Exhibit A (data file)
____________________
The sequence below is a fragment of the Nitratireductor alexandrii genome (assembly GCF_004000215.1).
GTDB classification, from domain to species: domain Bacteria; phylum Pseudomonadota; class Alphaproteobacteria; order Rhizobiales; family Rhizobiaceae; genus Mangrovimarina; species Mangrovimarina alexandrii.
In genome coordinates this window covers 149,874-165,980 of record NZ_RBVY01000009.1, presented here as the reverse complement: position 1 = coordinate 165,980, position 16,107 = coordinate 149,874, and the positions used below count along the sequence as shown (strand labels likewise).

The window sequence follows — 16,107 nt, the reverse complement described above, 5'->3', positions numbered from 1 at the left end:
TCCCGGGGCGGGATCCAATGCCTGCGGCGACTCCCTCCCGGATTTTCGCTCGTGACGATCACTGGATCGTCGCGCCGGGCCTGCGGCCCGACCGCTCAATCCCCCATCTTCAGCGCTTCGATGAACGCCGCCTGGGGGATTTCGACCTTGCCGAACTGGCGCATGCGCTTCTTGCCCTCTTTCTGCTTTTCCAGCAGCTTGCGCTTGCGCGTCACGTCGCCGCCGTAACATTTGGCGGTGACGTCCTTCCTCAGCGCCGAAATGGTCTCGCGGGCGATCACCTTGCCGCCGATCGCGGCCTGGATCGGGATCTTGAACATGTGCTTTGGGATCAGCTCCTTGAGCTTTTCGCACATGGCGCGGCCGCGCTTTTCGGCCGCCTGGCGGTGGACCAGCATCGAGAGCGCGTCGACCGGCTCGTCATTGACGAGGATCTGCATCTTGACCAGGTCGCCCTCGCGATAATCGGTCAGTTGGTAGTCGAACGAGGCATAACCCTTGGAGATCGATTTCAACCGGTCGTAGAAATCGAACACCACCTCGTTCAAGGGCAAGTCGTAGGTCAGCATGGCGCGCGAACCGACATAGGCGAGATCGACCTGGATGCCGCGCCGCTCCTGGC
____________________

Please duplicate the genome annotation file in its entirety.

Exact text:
The sequence below is a fragment of the Nitratireductor alexandrii genome (assembly GCF_004000215.1).
GTDB classification, from domain to species: domain Bacteria; phylum Pseudomonadota; class Alphaproteobacteria; order Rhizobiales; family Rhizobiaceae; genus Mangrovimarina; species Mangrovimarina alexandrii.
In genome coordinates this window covers 149,874-165,980 of record NZ_RBVY01000009.1, presented here as the reverse complement: position 1 = coordinate 165,980, position 16,107 = coordinate 149,874, and the positions used below count along the sequence as shown (strand labels likewise).

The window sequence follows — 16,107 nt, the reverse complement described above, 5'->3', positions numbered from 1 at the left end:
TCCCGGGGCGGGATCCAATGCCTGCGGCGACTCCCTCCCGGATTTTCGCTCGTGACGATCACTGGATCGTCGCGCCGGGCCTGCGGCCCGACCGCTCAATCCCCCATCTTCAGCGCTTCGATGAACGCCGCCTGGGGGATTTCGACCTTGCCGAACTGGCGCATGCGCTTCTTGCCCTCTTTCTGCTTTTCCAGCAGCTTGCGCTTGCGCGTCACGTCGCCGCCGTAACATTTGGCGGTGACGTCCTTCCTCAGCGCCGAAATGGTCTCGCGGGCGATCACCTTGCCGCCGATCGCGGCCTGGATCGGGATCTTGAACATGTGCTTTGGGATCAGCTCCTTGAGCTTTTCGCACATGGCGCGGCCGCGCTTTTCGGCCGCCTGGCGGTGGACCAGCATCGAGAGCGCGTCGACCGGCTCGTCATTGACGAGGATCTGCATCTTGACCAGGTCGCCCTCGCGATAATCGGTCAGTTGGTAGTCGAACGAGGCATAACCCTTGGAGATCGATTTCAACCGGTCGTAGAAATCGAACACCACCTCGTTCAAGGGCAAGTCGTAGGTCAGCATGGCGCGCGAACCGACATAGGCGAGATCGACCTGGATGCCGCGCCGCTCCTGGC